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Walker Lewis: Faithful Black Elder

We’re winding down our Black History Month conversations with Dr. Newell Bringhurst.  In our next conversation, we’ll talk about Walker Lewis, a black elder in Boston, Massachusetts.  In fact Wilford Woodruff once described this faithful black elder as “an example to our more whiter brethren.”

Newell:  He was based in Lowell, Massachusetts and he was a barber.  He also belonged to a black Masonic lodge.  There was kind of an interesting Masonic connection there with him.  Connell O’Donovan has done a lot more research on him than I have and shown that he had interaction with a number of apostles that were coming through, so he was well known amongst the apostles that were coming through.  It was William Smith, the younger brother of Joseph Smith that ordained him an elder.

It’s William Appleby who expresses shock when he comes upon him and he finds out Walker Lewis is an elder in the church and this is after the death of Joseph Smith, and [Appleby] writes back, “Is it right that this man should hold the priesthood?  If it is so I have yet to learn it.”

So that’s caused some people to say the ban maybe was in place even earlier but there isn’t other evidence to support that.  Maybe it was just because whatever was going through Walker Lewis’s mind.  There just weren’t that many blacks in the church.  Maybe this was kind of an unusual situation for him.

Ultimately as I say he becomes kind of a well-known figure.  They don’t seem to question his priesthood.  That kind of supports the argument and is one more indication that there was no ban on black ordination.  Even in later church leaders, all the way down into the 20th century when Bennion is doing his study in [19]54, church leaders acknowledged that Walker Lewis had been ordained.  That was acknowledged by even J. Reuben Clark.  I discuss this in an article that is going to be forthcoming, the ’54 recollections and the church struggling with whether blacks could be ordained and what could be the historical justifications were.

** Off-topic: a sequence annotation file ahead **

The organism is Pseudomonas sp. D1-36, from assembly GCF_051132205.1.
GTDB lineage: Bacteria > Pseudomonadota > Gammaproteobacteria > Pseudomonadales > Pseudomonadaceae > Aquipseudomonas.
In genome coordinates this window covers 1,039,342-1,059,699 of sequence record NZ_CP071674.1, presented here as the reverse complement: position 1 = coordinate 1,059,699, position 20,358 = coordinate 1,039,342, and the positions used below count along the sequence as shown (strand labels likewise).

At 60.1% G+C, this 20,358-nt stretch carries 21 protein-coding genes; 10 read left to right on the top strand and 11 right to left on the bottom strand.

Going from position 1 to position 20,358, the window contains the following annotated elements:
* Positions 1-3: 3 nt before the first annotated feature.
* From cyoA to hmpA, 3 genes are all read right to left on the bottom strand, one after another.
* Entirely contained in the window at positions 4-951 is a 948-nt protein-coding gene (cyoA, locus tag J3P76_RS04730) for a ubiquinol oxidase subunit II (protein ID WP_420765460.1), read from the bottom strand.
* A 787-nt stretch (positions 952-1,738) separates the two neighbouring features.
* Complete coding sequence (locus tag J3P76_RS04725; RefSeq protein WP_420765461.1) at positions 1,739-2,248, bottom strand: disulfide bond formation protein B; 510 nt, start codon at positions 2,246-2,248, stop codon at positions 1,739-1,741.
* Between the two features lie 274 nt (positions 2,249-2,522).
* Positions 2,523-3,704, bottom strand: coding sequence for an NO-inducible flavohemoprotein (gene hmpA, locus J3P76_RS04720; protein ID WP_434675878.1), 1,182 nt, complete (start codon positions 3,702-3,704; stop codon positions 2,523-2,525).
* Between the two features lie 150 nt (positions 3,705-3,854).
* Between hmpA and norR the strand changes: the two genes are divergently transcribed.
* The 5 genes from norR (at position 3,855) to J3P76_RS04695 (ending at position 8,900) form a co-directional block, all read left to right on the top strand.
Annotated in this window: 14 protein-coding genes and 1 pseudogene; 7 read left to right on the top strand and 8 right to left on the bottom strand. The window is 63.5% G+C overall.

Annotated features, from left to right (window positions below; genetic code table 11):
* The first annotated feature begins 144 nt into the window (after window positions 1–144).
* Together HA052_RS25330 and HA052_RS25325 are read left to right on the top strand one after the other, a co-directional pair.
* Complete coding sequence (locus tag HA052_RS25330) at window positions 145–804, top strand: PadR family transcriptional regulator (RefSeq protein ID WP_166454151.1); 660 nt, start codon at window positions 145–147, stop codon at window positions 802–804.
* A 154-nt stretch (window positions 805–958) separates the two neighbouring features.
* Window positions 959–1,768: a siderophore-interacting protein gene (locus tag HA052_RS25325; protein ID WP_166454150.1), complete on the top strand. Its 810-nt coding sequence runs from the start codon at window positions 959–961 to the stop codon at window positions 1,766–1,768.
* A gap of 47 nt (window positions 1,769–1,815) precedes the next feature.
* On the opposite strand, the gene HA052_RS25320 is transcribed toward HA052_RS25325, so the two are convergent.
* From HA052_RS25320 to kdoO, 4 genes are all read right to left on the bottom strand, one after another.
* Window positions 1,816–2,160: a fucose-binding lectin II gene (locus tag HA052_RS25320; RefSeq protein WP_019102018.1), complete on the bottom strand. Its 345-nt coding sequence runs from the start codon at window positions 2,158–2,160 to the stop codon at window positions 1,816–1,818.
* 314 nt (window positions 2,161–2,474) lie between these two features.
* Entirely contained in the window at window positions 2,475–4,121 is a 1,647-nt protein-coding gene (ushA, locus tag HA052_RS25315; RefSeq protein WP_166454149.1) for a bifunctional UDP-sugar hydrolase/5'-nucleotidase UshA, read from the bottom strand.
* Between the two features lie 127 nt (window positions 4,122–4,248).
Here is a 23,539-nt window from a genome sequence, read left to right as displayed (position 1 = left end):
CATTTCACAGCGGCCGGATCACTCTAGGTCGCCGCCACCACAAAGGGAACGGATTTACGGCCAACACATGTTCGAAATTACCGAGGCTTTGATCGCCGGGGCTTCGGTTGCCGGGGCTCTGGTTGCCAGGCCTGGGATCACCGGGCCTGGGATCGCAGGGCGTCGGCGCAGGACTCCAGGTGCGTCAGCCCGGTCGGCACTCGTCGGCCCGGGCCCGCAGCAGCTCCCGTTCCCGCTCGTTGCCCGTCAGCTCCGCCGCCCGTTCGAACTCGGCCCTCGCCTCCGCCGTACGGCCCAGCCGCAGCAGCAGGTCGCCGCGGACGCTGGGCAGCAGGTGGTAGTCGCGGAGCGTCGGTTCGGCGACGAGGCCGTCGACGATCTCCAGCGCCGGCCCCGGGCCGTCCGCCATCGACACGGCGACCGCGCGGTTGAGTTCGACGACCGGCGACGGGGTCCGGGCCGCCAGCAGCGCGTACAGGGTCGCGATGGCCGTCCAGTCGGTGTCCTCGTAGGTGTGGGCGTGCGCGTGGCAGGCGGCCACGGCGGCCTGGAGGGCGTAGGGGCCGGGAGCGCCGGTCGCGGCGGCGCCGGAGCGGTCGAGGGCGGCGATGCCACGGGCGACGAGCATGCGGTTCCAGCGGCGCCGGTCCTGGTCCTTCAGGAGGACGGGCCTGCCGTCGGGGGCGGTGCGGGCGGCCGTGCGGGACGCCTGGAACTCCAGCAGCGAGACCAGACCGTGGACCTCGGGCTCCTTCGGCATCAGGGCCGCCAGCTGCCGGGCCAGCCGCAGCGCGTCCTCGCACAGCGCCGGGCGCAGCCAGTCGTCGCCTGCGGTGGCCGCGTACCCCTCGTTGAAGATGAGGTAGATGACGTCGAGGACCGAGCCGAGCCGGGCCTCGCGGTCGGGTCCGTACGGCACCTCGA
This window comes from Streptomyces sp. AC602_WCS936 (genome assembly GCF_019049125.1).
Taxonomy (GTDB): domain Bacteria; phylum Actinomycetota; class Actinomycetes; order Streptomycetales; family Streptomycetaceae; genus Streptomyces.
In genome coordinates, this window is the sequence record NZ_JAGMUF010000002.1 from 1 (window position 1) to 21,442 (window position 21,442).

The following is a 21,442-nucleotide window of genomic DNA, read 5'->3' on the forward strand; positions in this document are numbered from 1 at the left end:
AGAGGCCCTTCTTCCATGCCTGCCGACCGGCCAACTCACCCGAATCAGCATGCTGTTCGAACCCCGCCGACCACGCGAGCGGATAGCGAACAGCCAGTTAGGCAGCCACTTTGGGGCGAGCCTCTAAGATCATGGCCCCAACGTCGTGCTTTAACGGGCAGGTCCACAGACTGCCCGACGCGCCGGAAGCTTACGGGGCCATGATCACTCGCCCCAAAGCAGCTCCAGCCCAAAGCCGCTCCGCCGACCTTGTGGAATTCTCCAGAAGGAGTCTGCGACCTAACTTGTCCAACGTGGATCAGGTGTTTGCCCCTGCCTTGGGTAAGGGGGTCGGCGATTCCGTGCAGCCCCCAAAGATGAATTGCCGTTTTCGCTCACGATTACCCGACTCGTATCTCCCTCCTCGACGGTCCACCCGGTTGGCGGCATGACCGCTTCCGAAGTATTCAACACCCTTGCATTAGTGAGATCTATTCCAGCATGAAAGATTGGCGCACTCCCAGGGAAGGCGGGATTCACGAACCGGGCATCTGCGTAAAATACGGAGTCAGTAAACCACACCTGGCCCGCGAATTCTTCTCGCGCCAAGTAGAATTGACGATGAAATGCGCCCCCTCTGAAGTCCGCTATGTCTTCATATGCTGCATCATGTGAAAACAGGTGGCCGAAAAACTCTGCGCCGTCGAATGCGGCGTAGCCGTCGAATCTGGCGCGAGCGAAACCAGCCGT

But getting back to Walker Lewis himself, he eventually makes his way out to Utah thinking that maybe he can get his endowments but they deny him so he makes his way back to Boston or to Lowell and resumes his barber practice.  There are suggestions that later on, Jane James wants to be sealed to Walker Lewis because she is aware of who Walker Lewis was and that he was indeed a priesthood holder.  To bolster the legitimacy of her request for endowments, she says “Can I be sealed to Walker Lewis?”  Of course that is denied.  That is a poignant story in and of itself.

Had you heard of Walker Lewis before?

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LDS Church in Africa #BlackHistoryMonth

It’s Black History Month at Gospel Tangents.  This is our final conversation with Russell Stevenson and we’ll talk the LDS Church in Africa.  Did you know that Nigerians in the 1960s and even in the 1950s I learned have asked for LDS missionaries to come teach the gospel to them.  It’s pretty surprising that they did this without any LDS presence in Nigeria.  Russell Stevenson will talk more about this in our next conversation.

Russell:  Throughout the 1950s, a number of church leaders are getting letters from various Nigerians across the river in Igboland, elsewhere begging for missionaries, asking for some kind of missionary presence.  The initial response by David O. McKay and others was some level of skepticism.  Maybe they are just looking for an opportunity to make money.  They are just looking for white people to give them business, maybe looking for a new source of patronage now that the British influence was beginning to recede.  By 1960 it was officially turned over to Nigerians.